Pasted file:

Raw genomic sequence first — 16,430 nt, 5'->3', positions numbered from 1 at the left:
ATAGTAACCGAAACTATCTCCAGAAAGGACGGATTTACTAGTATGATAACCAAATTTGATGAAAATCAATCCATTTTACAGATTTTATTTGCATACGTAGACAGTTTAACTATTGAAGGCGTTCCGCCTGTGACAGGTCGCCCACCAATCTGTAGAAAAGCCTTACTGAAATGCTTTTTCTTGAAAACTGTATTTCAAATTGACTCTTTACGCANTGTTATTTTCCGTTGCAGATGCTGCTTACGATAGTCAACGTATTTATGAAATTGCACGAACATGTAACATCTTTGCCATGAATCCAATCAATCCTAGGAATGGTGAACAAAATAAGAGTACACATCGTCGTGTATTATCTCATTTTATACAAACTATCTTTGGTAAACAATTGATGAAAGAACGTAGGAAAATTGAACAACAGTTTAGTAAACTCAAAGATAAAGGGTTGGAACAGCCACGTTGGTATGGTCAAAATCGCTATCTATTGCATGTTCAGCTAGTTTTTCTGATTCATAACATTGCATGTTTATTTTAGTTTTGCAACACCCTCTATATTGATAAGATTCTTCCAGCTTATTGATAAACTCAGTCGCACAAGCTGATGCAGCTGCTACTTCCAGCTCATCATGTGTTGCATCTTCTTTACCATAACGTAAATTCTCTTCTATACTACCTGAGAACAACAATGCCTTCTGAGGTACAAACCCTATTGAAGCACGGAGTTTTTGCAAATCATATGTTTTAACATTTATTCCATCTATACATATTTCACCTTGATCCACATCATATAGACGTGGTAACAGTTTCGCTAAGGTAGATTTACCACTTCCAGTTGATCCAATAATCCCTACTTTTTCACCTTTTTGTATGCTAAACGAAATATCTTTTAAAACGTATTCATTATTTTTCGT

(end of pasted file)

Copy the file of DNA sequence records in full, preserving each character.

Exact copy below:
Raw genomic sequence first — 16,430 nt, 5'->3', positions numbered from 1 at the left:
ATAGTAACCGAAACTATCTCCAGAAAGGACGGATTTACTAGTATGATAACCAAATTTGATGAAAATCAATCCATTTTACAGATTTTATTTGCATACGTAGACAGTTTAACTATTGAAGGCGTTCCGCCTGTGACAGGTCGCCCACCAATCTGTAGAAAAGCCTTACTGAAATGCTTTTTCTTGAAAACTGTATTTCAAATTGACTCTTTACGCANTGTTATTTTCCGTTGCAGATGCTGCTTACGATAGTCAACGTATTTATGAAATTGCACGAACATGTAACATCTTTGCCATGAATCCAATCAATCCTAGGAATGGTGAACAAAATAAGAGTACACATCGTCGTGTATTATCTCATTTTATACAAACTATCTTTGGTAAACAATTGATGAAAGAACGTAGGAAAATTGAACAACAGTTTAGTAAACTCAAAGATAAAGGGTTGGAACAGCCACGTTGGTATGGTCAAAATCGCTATCTATTGCATGTTCAGCTAGTTTTTCTGATTCATAACATTGCATGTTTATTTTAGTTTTGCAACACCCTCTATATTGATAAGATTCTTCCAGCTTATTGATAAACTCAGTCGCACAAGCTGATGCAGCTGCTACTTCCAGCTCATCATGTGTTGCATCTTCTTTACCATAACGTAAATTCTCTTCTATACTACCTGAGAACAACAATGCCTTCTGAGGTACAAACCCTATTGAAGCACGGAGTTTTTGCAAATCATATGTTTTAACATTTATTCCATCTATACATATTTCACCTTGATCCACATCATATAGACGTGGTAACAGTTTCGCTAAGGTAGATTTACCACTTCCAGTTGATCCAATAATCCCTACTTTTTCACCTTTTTGTATGCTAAACGAAATATCTTTTAAAACGTATTCATTATTTTTCGT